All entries for January 2010
January 19, 2010
It has flickered beyond morning and forgotten to inform me.
It has flickered beyond morning and forgotten to inform me. My alarm clock is blinking defiantly at me, holding up its metaphorical hands as if to say “you never told me.” I roll over to face the window in hope I remembered to draw the curtains, only to be greeted by two large pigeons engaging in something no one ever needs to witness on the extension roof. They’re having better luck than I am though. It is almost 2pm before I manage to battle out of the sea of sheets to rehydrate my mouth, which subsequently feels like a family of tobacco flavoured rats have fornicated in whilst I slept.
No ones in, which is a relief because after a glass of water I proceed to vomit into the sink. What a mess, what a fucking awful mess I am. After 20minutes of dry heaving I step into my customary freezing shower to shift the odour of sweaty bed sheets and cheap wine. I let the cold water rush over my bruised back, war wounds from nights out. I notice a new swelling on my right knee and a flashback of stairs and stilettos ensues. What a mess.
Yawning ferociously I sit down to my breakfast of dry, seedy toast and black coffee.
I am wishing to expel all the ideas and patchwork, poorly sewn together plans that I tried to tell myself were feasible. Futures can only be built upon pasts and most certainly presents. It is all subjective. What is reality at this hour, the sixty minutes between two o’clock and three, may not be so by tonight. The world could collapse by then. What is fact and fiction flirts with deception. Nothing is truly here or settled or assured. The wooden floor that secures my place could splinter before the day is through. The microwave in my new kitchen may break and Mum might cry because she finds out I drink concoctions of red wine and beer and vodka and anything greasy, acne plagued boys feed me.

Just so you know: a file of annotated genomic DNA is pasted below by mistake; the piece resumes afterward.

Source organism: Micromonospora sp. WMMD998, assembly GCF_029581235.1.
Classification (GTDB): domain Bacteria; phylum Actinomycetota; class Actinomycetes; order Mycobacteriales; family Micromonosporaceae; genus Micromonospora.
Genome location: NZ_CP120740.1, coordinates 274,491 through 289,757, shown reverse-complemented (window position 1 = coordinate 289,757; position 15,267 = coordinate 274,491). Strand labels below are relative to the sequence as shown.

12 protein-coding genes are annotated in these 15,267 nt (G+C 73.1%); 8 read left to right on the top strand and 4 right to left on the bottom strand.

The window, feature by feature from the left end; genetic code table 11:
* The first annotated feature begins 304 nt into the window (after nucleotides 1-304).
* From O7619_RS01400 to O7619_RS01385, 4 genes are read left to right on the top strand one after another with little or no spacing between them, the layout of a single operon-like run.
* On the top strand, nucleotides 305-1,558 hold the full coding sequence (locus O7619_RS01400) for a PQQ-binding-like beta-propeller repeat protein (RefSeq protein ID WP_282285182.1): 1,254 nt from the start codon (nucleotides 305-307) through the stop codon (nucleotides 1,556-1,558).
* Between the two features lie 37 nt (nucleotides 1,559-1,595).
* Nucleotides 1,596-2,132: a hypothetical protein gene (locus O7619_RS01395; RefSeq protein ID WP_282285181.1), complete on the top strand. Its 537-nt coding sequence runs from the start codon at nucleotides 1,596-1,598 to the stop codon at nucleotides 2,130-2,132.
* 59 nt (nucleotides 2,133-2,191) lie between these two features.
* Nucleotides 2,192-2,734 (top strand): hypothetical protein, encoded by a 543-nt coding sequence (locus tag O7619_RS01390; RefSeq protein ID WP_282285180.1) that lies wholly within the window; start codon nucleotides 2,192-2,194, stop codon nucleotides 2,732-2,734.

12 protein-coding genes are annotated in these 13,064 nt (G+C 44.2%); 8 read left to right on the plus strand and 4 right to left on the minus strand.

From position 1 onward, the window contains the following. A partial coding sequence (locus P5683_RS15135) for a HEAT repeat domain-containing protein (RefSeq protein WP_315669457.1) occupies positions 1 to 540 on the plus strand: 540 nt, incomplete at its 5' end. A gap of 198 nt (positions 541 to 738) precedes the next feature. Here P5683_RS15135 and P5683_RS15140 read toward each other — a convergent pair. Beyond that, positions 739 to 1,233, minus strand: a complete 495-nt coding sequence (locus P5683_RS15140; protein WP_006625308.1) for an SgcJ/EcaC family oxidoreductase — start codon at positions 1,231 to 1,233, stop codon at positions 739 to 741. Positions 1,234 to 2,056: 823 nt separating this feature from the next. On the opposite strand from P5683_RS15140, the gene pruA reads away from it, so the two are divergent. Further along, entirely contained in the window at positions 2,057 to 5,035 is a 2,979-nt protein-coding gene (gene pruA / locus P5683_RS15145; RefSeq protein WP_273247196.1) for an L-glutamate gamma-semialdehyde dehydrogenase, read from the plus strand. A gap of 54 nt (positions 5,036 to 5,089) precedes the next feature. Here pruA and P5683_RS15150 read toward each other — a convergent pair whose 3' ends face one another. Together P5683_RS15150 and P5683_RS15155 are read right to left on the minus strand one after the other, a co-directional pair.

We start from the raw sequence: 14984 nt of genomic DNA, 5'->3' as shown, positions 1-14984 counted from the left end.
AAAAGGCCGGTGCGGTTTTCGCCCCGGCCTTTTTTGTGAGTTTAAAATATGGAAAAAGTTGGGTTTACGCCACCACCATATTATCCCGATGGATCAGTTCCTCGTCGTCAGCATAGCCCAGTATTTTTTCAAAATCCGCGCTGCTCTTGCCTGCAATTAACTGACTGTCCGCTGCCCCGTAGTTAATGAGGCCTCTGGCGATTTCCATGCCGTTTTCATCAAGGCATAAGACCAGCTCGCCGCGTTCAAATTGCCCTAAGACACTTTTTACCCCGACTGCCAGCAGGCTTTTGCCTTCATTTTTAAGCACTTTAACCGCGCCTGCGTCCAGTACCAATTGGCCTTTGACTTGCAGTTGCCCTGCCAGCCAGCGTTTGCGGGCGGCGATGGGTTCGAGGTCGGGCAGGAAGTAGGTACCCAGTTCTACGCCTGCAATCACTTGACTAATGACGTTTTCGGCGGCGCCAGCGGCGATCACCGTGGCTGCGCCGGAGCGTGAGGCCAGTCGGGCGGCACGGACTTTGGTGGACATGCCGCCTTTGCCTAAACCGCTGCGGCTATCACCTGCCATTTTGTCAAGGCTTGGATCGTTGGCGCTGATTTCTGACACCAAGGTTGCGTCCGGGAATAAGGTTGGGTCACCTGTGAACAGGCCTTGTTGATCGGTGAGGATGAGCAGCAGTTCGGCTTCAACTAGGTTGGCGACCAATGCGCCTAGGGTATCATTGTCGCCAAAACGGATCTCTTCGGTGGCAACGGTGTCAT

I may be planning a train journey to stay with my aunt because my Dad thinks I have a drug problem but I would enjoy it because I’d eat bagels and smoke cigarettes and write pretty things on the train and play the game when you make up peoples lives. Like the man with the briefcase and badly shaped eyebrows whom is about to come into a small fortune but will waste it on a fast, polished red car instead of his wife and will be lonely because he forgot what it was to feel and only remembered what it is to spend. Perhaps I will be betrayed by someone most loyal or perhaps I should not doubt them but myself instead. It is possible that I may disown someone who when I woke up this morning was beautiful and untouchable and precious beyond materialistic surroundings, but I don’t think I’d do a thing like that. I do not feel like I need to prove myself or make some brash decision. I feel magnificently reckless in a most floral and sparkly way. The world is at one with me from as far as I can see from this sofa made from cow. I’m sure that’s quite the juxtaposition and that nature is actually angry at for being seated so comfortably but whilst nature can only communicate to me through weather and bird song and appearance and that outside today is fresh and sunshine filled and the leaves are pleasantly waving in the wind and the birdsong is shrill enough to be heard but not so shrill that it aches my ears it’s as I said, the world and me are at one.
I am loveless in a most satisfying way. I recall what it is and how overwhelming and perfectly poignant even the small worlds of “can I see you tomorrow?” felt but that is dead and decomposing now in a scentless, tactful style. It is not blotting my being or making everything illegible, in fact it is sparking a creativity born from the ache that was residual. I am scornful but witty and meaningful and my senseless acts of summer nights need be no more than a memory that makes me smile. My head is pounding in a dull, wonderful manner that captures the previous evening’s occurrences better than photographic evidence. I remember what it is to enjoy my own company and revel in the uncertainty of tomorrows tomorrow. It is all a product of Summer and smoke and trying to quit it in a most effortless, “I’m not actually trying to quit I’ll just say that so people find my new habits less revolting and resist the need to lecture me on things I got an A grade on without trying” sort of way. My sentences are most marvellously long and very likely grammatically incorrect in a purposefully accidental fashion. I think Dickens would be disapproving but irresponsibly intrigued with my character and though I would never make it into a published book, I’d be at the least a scribble on a page to return to at some later date. A kind of working project that was never going anywhere and never will develop into a Pip or Dombey.